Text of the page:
Food was rationed progressively from June 1942. Butter was the first item to be rationed, as Australia struggled to meet its commitments to Britain and the troops in the Pacific. Consumption was limited to one pound (454 grams) per adult per week, reduced to eight ounces in July 1943 and six ounces in 1944. The ration in Britain at the same time was only four ounces.  Housewives were advised to substitute dripping (the fat rendered from mutton or lamb) wherever possible and many children of this era were fed bread and dripping - a staple in poor diets for years. Margarine was also recommended, though many cooks disliked it.

Poster identifying food as a ‘munition of war’.

Reproduced courtesy Australian War Memorial

‘Sandwiches without Butter!’ Advertisement published in the Australian Women’s Weekly, 5 May 1945.

Reproduced courtesy National Library of Australia

Also apparently an advertisement for Kraft cheese products!


Some of the recommended sandwiches include:

Cheese spread with grated apple and salt
Cheese spread with grilled bacon
Cheese spread with grated raw carrot and shredded cabbage, bound with mayonnaise
Cheese spread mixed with Bonox and potted meat
Cheese and Bonox spread with minced onion and lettuce
Cheese spread mixed with Worcestershire sauce and tomato sauce

Tea was the next casualty, as the Japanese advance in south-east Asia disrupted tea imports. On 3 July a ration of one half pound of tea (about 227 grams) per adult every five weeks was gazetted.  It was said to allow for three cups of tea per day, which was less than most Australians normally consumed. By November the ration had been increased to the same quantity over a four-week period, on the basis that tea was a ‘necessity’. Sugar was rationed from August 1942, with an allowance of one pound of sugar (454 grams) weekly per person, thought to be about half the average weekly rate of consumption. There were additional allowances for summer preserving, though these were strongly condemned as inadequate by the Housewives’ Association and those middle-class housewives with fruit gardens. By the middle years of the war eggs were also in short supply and in February 1945 Egg Priority Cards were issued to young children, invalids, nursing and expectant mothers. Others made do without – a great inconvenience to cake makers.

A crowd of people at a city butcher shop, Melbourne, 1944.

Reproduced courtesy Australian War Memorial

Along with rationing of tobacco and petrol, meat rationing was the most unpopular with the Australian public.

Meat was not rationed until relatively late in the war, in January 1944, and was very unpopular, not least because of the complicated ration system involved. More expensive cuts of meat required additional coupons, prompting many complaints from people in more prosperous suburbs who were used to eating the better cuts of meat.  The initial ration allowed for 2.25 pounds of meat (just over one kilogram) per adult per week, reduced by the end of the war to just over two pounds, but this only applied to red meat. Sausages, poultry, rabbits, offal, fish, bacon and other processed meats were not rationed. Once again it is likely that poorer families ate far more meat during the war than before. Fruit and vegetables were not rationed, but there were periodic price hikes and many shortages.  Australians were urged to plant vegetable gardens in any available plots of land, and many did.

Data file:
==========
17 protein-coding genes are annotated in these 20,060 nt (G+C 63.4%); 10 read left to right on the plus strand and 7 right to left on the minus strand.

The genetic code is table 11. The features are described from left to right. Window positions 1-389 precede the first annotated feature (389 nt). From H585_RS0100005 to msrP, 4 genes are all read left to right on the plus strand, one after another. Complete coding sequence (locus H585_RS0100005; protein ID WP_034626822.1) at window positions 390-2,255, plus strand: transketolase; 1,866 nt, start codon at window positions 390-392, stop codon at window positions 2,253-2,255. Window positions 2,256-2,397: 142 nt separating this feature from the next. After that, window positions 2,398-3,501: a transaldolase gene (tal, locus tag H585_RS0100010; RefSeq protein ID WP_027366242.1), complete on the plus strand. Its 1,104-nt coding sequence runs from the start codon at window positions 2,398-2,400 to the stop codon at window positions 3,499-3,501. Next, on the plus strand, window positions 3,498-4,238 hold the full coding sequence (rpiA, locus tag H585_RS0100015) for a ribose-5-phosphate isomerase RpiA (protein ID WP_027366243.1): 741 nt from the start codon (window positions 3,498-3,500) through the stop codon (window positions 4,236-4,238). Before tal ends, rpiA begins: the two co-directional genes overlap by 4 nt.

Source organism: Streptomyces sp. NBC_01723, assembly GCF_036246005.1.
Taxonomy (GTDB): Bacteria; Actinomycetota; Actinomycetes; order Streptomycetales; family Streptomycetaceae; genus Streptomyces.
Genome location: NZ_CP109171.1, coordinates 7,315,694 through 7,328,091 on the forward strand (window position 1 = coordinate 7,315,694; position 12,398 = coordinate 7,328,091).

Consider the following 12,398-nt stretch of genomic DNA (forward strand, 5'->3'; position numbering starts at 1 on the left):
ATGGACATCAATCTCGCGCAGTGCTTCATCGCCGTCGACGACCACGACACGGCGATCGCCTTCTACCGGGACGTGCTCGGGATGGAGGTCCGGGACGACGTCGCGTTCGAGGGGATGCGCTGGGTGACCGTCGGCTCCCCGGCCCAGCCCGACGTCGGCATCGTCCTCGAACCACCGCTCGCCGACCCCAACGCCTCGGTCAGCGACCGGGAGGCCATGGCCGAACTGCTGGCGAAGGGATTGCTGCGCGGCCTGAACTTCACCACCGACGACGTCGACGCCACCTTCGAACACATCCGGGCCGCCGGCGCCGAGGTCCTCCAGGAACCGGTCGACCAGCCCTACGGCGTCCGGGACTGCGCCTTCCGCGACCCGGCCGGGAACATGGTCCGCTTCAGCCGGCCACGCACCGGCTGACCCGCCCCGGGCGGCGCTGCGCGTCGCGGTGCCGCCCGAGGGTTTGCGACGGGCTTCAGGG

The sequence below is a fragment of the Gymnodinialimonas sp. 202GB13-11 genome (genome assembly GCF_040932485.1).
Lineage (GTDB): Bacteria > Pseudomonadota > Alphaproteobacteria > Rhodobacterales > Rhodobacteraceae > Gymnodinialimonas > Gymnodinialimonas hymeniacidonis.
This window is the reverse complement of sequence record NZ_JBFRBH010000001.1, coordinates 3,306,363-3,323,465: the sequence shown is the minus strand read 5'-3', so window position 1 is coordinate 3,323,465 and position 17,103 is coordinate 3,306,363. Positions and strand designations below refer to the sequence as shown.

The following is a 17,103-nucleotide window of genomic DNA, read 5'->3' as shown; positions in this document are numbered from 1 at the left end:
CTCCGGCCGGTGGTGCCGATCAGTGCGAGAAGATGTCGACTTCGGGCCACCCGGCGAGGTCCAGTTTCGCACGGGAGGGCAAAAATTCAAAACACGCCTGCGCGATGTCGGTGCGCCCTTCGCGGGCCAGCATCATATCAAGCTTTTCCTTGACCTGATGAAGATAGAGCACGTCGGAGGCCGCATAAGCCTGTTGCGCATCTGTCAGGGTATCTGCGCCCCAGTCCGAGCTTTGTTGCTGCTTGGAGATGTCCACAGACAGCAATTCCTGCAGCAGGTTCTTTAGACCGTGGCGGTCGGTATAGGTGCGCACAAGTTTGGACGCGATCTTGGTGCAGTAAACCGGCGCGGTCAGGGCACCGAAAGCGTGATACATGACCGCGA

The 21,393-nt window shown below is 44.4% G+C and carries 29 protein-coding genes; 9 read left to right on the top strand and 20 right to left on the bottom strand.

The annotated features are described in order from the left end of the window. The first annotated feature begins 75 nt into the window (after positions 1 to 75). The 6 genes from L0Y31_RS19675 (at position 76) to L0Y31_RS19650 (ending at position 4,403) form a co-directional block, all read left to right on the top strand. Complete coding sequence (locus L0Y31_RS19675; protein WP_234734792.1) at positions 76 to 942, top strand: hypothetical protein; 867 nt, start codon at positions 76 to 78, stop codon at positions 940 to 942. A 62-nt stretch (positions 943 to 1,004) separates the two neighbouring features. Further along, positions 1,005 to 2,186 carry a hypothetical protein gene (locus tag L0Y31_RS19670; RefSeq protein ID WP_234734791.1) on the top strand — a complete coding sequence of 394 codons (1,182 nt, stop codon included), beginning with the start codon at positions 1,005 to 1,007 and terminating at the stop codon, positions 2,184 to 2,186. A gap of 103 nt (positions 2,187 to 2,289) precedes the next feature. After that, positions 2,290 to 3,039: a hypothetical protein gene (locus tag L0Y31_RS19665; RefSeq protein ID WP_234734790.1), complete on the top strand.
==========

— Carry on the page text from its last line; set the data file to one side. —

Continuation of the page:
An unnamed First Nations woman studying her new ration book at an issuing centre in the Brunswick Town Hall, 1943.

Reproduced courtesy Australian War Memorial

Little has been written about the impact of wartime conditions on local First Nations people, but it is likely that the rationing system enabled many families to eat better than they had before.

The shortages and the rationing continued after the end of the war, longer for some items than for others.  Although the restrictions did not last as long as those in Britain, Australians were very weary of rationing by the time it ended. Tea and butter rationing continued until 1950, although rationing of other items ended earlier, from 1947.

Cooking for Victory

Managing ration coupons, and finding substitutes for scarce household items, made the job of the housewife much more difficult. Government recognised this challenge in propaganda posters that highlighted the central role of the thrifty home manager in contributing to the war effort.

Propaganda advertisement addressing ‘Mrs Housewife’, Argus, 7 December 1943

Reproduced courtesy National Library of Australia

Posters and advertisements like this acknowledged the role of the woman at home and also gave practical examples of what could be done. In this case growing vegetables in home gardens and keeping chickens in backyards was suggested.

The patriotic housewife had no shortage of advice: women’s magazines, the Housewives’ Association and local newspapers all offered helpful hints on ways she might economise.  Recipes began to appear for cakes or sandwiches made without butter or eggs, and for meat-free meals, while special ‘austerity’ cookbooks were printed. Magazines like the Australian Women’s Weekly offered prizes for the most economical recipes, and shared tips on useful substitute ingredients. But some shortages hit hard.  Complaints about the meat and butter rations were common, while the sugar ration attracted the ire of organisations like the Housewives’ Association. The Housewives’ Association had lobbied to be represented on the government’s Rationing Commission without success and resented its exclusion from this powerful body.